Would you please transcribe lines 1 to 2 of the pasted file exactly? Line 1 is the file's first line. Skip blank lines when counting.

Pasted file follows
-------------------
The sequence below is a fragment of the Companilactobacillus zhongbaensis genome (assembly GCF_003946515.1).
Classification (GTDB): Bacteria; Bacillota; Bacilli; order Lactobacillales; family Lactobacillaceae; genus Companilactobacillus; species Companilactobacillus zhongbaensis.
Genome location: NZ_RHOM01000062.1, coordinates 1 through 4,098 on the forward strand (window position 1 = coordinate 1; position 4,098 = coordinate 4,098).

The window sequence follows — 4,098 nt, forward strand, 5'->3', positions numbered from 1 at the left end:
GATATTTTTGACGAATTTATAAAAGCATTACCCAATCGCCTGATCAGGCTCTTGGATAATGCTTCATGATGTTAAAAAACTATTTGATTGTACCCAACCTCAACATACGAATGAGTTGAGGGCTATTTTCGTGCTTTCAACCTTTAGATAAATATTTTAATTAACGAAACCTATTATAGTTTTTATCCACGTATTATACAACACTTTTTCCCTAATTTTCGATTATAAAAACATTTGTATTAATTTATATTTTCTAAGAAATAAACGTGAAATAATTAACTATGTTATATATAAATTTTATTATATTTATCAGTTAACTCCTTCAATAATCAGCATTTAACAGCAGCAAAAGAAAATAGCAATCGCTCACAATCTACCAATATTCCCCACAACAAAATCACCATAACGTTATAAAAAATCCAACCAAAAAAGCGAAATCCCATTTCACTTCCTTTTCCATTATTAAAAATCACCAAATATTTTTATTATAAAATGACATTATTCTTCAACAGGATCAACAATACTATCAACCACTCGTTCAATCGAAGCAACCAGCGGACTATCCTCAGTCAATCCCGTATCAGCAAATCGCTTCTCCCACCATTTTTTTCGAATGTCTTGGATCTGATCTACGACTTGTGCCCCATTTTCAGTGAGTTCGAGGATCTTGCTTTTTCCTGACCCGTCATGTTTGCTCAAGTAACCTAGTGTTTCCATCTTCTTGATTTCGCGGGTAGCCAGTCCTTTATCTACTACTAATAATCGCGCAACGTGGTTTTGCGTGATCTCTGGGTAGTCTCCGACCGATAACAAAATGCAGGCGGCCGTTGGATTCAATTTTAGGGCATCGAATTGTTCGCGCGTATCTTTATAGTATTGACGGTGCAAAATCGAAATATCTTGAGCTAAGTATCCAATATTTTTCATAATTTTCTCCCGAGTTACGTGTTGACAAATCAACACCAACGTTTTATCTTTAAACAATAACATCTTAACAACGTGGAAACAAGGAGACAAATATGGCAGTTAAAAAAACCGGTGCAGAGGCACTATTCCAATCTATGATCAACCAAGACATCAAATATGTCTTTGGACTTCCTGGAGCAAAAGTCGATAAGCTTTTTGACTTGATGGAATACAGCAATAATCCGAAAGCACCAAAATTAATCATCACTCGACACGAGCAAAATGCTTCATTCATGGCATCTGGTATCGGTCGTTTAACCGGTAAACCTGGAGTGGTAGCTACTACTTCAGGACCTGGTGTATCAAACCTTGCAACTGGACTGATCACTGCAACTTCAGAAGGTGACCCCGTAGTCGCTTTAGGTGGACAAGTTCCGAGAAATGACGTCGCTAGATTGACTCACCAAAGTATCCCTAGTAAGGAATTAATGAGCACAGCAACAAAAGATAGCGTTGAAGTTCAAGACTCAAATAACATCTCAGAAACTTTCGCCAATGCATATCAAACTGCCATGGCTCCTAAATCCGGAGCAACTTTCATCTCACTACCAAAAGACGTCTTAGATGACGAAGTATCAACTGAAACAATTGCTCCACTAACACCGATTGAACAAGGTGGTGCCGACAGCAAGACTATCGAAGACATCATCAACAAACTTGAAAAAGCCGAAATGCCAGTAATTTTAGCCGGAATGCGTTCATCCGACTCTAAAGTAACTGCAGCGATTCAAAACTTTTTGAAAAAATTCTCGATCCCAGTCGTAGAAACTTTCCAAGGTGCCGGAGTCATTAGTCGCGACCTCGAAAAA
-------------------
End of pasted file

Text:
The sequence below is a fragment of the Companilactobacillus zhongbaensis genome (assembly GCF_003946515.1).
Classification (GTDB): Bacteria; Bacillota; Bacilli; order Lactobacillales; family Lactobacillaceae; genus Companilactobacillus; species Companilactobacillus zhongbaensis.